About the lab
The Guilliams lab at the VIB-UGent Center for Center for Inflammation Research (IRC) focuses on the biggest macrophage population of the body: the liver resident Kupffer cells. To unravel the role of Kupffer cells in vivo we have constructed our own DTR- and CRE-expressing knock-in mice that allow the specific depletion of Kupffer cells in vivo or the knock-down of genes of interests specifically in these cells. We hypothesize the presence of a restricted number of macrophage niches per organ (Guilliams & Scott, Nature Reviews Immunology 2017).
Our recent work reveals that each Kupffer cell crosses the endothelial barrier to be in close contact with stellate cells and hepatocytes. Thus, the stellate cell, endothelial cell and hepatocyte compose the Kupffer cell niche. This finding incites a modular view to liver organogenesis where each module is composed of a Kupffer cell, a stellate cell, an endothelial cell and a hepatocyte.
We are particularly interested in: (i) identifying the transcription factors that imprint the liver-specific identities in each of the liver module partners, (ii) identifying the cell-cell circuits within the liver module and (iii) unraveling the role of each module partner in the maintenance of liver homeostasis and (iv) understanding what cell-cell circuits instruct liver regeneration and the formation of novel liver modules.
To address these questions we combine unique in vivo transgenic mouse model, access to clinical human liver samples, cutting-edge single-cell technologies and state-of-the-art in silico approaches. We are partners of the Immgen Consortium (www.immgen.org) and of the Human Cell Atlas Consortium (www.humancellatlas.org).
We would like to understand the cell-cell interactions within the liver module (Kupffer cells, Endothelial cells, Stellate cells and Hepatocytes). How do these cells talk to one another? What cell-cell circuits are present in the healthy liver? Which receptors are involved and what transcription factors do these receptors induce? What functional gene modules are these transcription factors controlling? What is the homeostatic function of these cells within the liver module? Can we use the knowledge of homeostatic cell-cell circuits to boost tissue regeneration?
We are seeking highly motivated and dynamic individuals with a strong passion for macrophages and a formidable team-spirit. Previous experience in immunology, developmental biology, cellular biology, hepatology, organogenesis, single-cell technologies and/or epigenetics are strongly recommended.
- PhD in immunology
- Confocal Microscopy, Flow Cytometry, Genomics skills
- Experience with mouse models
- Strong interest in bio-informatics
Desirable but not required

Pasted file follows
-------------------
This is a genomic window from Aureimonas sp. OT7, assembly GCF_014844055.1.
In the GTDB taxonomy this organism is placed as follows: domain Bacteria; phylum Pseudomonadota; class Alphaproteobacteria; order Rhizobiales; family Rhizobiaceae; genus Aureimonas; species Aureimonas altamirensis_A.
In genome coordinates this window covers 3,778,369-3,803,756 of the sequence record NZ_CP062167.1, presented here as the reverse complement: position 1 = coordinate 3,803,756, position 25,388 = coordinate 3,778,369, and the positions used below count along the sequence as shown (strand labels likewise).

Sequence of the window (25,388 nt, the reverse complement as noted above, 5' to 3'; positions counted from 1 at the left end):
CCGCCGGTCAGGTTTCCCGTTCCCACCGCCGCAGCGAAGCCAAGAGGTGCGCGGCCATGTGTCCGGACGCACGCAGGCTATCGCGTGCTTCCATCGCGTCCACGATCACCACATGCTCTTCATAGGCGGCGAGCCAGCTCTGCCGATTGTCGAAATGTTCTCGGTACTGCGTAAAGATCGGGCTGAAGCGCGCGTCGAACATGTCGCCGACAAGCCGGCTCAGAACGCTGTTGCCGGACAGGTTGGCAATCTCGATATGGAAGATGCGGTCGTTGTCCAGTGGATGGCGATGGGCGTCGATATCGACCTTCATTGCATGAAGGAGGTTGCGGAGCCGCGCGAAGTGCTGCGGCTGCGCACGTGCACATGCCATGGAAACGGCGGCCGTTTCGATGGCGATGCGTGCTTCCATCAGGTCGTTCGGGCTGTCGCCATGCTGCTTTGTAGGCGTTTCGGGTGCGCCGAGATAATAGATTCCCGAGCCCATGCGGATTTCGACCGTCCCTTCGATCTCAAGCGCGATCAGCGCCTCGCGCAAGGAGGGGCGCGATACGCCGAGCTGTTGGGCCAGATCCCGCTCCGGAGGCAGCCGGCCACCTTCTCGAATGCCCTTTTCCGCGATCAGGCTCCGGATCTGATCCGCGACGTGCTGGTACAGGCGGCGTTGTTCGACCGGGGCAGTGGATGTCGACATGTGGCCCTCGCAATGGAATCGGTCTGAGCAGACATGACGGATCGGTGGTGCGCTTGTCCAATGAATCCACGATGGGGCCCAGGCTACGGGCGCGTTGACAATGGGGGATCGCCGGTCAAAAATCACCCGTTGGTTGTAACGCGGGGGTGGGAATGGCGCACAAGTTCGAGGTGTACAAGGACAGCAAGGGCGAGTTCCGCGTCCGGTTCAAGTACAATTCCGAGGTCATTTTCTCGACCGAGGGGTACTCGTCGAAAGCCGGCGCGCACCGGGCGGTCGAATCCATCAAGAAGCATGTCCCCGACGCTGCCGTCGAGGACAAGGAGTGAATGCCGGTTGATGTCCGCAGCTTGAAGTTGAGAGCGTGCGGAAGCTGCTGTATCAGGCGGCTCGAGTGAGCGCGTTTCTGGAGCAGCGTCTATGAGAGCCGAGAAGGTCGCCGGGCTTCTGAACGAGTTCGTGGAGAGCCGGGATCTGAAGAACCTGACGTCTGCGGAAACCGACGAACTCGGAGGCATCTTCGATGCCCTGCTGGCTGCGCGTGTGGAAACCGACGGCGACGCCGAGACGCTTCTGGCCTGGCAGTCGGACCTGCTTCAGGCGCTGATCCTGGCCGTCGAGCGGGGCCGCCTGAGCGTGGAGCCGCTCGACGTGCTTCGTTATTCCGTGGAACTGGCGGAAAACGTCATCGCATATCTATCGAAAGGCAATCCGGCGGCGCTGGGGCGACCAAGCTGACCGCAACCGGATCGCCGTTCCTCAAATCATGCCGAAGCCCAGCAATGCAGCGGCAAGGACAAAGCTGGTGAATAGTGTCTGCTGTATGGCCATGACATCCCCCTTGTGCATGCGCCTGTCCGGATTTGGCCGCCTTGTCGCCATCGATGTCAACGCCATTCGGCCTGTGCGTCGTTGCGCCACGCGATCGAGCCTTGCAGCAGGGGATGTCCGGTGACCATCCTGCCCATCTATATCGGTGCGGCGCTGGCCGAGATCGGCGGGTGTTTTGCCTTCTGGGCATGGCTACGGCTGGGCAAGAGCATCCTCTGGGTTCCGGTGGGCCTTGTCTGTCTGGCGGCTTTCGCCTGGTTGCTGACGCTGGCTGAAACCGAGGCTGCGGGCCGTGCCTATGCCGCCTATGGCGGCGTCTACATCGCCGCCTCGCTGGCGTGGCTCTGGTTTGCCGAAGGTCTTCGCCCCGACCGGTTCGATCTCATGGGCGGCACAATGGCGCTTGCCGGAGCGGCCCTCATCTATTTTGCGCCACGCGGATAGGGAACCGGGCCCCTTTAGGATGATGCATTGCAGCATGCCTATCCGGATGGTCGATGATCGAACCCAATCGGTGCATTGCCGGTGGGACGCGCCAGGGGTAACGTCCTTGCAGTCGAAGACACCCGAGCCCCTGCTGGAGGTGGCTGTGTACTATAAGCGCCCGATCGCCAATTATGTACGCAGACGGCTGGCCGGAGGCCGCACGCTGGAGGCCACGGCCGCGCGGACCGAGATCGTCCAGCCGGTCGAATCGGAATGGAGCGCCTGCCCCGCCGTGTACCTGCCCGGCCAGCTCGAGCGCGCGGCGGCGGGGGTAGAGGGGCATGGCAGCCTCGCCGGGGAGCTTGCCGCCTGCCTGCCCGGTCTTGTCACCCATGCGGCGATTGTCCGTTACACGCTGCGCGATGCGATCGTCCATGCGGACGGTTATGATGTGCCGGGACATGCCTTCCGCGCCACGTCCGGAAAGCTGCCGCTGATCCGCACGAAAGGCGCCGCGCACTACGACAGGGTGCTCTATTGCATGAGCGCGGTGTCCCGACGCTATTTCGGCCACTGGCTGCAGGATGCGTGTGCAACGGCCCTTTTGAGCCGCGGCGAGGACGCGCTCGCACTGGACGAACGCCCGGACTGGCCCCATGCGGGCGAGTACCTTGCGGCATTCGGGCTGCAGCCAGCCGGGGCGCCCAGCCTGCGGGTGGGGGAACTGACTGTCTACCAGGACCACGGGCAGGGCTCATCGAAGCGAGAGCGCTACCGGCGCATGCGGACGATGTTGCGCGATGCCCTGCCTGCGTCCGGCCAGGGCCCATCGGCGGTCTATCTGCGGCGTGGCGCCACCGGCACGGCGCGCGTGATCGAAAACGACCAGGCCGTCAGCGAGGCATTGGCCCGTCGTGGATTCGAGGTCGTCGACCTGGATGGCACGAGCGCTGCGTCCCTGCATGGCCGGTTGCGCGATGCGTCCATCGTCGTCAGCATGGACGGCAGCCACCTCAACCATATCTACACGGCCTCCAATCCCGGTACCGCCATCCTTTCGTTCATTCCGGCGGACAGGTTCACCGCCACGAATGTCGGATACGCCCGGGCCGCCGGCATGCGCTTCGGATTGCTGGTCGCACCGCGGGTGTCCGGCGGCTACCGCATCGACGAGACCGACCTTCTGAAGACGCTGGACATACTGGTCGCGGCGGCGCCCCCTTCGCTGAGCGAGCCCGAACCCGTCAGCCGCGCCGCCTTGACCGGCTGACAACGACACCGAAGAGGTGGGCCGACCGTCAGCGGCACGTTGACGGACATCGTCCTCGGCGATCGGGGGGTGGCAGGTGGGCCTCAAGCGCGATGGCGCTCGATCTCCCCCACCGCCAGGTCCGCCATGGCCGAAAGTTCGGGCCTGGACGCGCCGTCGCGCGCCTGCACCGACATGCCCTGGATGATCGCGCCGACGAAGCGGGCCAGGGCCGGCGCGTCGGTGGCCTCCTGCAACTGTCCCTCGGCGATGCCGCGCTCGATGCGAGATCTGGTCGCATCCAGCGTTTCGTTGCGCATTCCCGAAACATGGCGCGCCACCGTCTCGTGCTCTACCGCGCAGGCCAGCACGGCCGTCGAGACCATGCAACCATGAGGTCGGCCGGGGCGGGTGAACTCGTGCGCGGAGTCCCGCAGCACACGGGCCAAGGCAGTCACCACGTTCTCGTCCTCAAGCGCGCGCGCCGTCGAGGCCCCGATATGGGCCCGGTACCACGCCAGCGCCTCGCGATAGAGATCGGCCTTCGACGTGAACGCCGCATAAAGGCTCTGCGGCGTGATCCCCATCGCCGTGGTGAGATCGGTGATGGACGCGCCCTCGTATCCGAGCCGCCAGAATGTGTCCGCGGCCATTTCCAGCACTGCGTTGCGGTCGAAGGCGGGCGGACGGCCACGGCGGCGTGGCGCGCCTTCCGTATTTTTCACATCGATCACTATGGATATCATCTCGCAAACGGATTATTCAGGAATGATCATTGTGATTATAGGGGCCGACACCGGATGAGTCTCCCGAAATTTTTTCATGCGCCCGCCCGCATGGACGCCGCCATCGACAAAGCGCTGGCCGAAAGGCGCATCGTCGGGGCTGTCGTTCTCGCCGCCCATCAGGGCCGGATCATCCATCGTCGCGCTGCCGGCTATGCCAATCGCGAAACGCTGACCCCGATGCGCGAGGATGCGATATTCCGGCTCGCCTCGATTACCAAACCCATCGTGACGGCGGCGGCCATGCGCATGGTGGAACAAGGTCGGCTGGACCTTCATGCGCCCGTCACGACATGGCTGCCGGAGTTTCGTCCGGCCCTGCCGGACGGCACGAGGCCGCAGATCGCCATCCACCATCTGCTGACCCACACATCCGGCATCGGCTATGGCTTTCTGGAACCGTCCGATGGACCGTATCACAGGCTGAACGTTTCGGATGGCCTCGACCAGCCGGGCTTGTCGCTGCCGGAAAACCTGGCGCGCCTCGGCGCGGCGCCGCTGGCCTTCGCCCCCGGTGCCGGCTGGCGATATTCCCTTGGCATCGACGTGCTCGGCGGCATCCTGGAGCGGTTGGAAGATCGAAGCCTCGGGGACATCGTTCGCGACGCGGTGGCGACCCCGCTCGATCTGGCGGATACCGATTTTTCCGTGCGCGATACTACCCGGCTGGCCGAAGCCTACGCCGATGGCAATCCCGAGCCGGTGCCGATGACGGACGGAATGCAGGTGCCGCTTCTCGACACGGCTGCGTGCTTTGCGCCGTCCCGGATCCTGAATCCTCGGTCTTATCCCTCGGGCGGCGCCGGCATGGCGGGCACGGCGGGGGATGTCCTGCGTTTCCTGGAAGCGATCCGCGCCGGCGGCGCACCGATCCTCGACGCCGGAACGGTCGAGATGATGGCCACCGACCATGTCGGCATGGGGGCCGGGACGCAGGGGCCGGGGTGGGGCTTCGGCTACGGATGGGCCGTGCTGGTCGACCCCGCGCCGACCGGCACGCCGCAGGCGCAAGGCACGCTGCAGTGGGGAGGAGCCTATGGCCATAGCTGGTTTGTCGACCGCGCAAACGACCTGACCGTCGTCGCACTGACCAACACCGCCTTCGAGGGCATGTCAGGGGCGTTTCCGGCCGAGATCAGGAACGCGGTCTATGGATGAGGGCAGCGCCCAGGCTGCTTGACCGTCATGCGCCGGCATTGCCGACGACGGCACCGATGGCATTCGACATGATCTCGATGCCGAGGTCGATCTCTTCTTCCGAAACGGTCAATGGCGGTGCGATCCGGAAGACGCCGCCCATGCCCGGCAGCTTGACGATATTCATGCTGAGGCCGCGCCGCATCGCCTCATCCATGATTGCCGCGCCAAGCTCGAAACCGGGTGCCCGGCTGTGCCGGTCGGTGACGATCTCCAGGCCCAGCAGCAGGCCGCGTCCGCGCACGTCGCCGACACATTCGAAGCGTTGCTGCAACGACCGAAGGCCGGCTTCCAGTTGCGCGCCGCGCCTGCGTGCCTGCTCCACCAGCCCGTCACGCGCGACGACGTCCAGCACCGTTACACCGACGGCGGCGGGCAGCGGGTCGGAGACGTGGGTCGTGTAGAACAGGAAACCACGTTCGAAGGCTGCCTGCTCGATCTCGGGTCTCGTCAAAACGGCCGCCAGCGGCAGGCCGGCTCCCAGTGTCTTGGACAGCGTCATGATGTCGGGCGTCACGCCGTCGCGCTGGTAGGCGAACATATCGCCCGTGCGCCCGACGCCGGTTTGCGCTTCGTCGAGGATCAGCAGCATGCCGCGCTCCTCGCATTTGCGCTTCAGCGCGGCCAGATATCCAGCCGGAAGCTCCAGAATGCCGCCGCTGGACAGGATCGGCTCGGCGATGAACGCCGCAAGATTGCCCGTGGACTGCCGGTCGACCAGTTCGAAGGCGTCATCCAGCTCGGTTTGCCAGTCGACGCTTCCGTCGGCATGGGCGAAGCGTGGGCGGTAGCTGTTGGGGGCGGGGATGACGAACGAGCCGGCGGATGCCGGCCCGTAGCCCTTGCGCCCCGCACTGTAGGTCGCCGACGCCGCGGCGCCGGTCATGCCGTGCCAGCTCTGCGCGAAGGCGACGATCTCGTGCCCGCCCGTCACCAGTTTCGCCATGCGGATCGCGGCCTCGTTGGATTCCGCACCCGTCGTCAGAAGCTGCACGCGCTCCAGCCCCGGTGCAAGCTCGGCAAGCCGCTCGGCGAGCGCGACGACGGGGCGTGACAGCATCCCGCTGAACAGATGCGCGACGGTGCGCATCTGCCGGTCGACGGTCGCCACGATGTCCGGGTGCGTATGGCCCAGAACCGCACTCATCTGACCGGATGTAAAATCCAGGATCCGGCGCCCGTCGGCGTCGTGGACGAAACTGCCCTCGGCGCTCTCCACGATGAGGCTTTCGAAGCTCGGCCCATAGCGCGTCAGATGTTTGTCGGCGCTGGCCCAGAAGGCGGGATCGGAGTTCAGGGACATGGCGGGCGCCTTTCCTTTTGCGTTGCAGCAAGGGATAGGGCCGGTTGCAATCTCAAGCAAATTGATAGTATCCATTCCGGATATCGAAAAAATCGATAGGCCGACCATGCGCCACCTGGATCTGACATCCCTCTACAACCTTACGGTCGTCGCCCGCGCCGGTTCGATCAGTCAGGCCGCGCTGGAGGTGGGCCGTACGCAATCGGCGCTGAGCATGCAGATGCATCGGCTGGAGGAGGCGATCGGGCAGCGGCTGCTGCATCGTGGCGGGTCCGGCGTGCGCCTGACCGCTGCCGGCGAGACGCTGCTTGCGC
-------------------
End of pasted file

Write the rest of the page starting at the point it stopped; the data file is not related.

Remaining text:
- Experience in epigenetics, single-cell technologies or bio-informatics.
- Experience in cell culture systems.
- A fantastic team with a strong can-do-attitude
- A small and modular team where each scientist has a personal project and their own identity
- Multiple transgenic tools to knock-down genes of interest within the liver tissue module (Kupffer cells, Endothelial cells, Stellate cells and Hepatocytes)
- Access to a state-of-the-art Flow Cytometry and Microscopy Core Facilities.
- Novel transcription factor tools that push the limits of what can be done with primary cells
- Single-cell transcriptomics and CITE-seq technology with panels of 200 antibodies for human and mouse surface markers
- A team with our own very talented bio-IT technicians and a long-standing collaboration with the Bio-IT team of Yvan Saeys.
- Access to clinical human liver samples
- A strong network of collaborators, including members of the Immgen Consortium and the Human Cell Atlas Consortium.
- A competitive compensation package based on expertise and experience
- Financial support is available for at least 3 years. All members of the lab are encouraged to obtain personal fellowships (Marie-Curie, HFSP, EMBO, or National funding organizations).
- Starting Date: as soon as possible
How to apply?
For more information contact Martin Guilliams. Please complete the online application procedure and include a detailed CV incl. list of publications, a motivation letter and the contact information of three referees.
For more information:
- Website: http://www.vib.be/en/research/scientists/Pages/Martin-Guilliams-Lab.aspx
- Full bibliography: https://www.ncbi.nlm.nih.gov/pubmed?term=guilliams+m&cmd=DetailsSearch
- Selected Research Articles:
- Bonnardel & T’Jonck et al. Stellate cells, hepatocytes and endothelial cells imprint the Kupffer cell identity on monocytes colonizing the liver macrophage niche. Immunity 2019.
- Scott & T’Jonck et al. ZEB2 is required to maintain the tissue-specific identities of macrophages. Immunity 2018.
- Scott et al. Bone marrow-derived monocytes give rise to self-renewing and fully differentiated Kupffer cells. Nature Communications 2016.
- Sichien et al. IRF8 Transcription Factor Controls Survival and Function of Terminally Differentiated Conventional and Plasmacytoid Dendritic Cells, Respectively. Immunity 2016.
- van de Laar et al. Yolk Sac Macrophages, Fetal Liver, and Adult Monocytes Can Colonize an Empty Niche and Develop into Functional Tissue-Resident Macrophages. Immunity 2016.
- Selected Review Articles:
- Guilliams, Mildner & Yona. Developmental and Functional Heterogeneity of Monocytes. Immunity 2018.
- Guilliams & Scott. Does niche competition determine the origin of tissue-resident macrophages? Nature Reviews Immunology 2017.
- Ginhoux and Guilliams. Tissue resident macrophage ontogeny and homeostasis. Immunity 2016.
- Guilliams, Ginhoux, Jakubzick, Naik, Onai, Schraml, Segura, Tussiwand, Yona. Dendritic cells, monocytes and macrophages: a unified nomenclature based on ontogeny. Nature Reviews Immunology 2014.
- Guilliams, Bruhns, Saeys, Hammad and Lambrecht. The function of Fcg receptors in dendritic cells and macrophages. Nature Reviews Immunology 2014.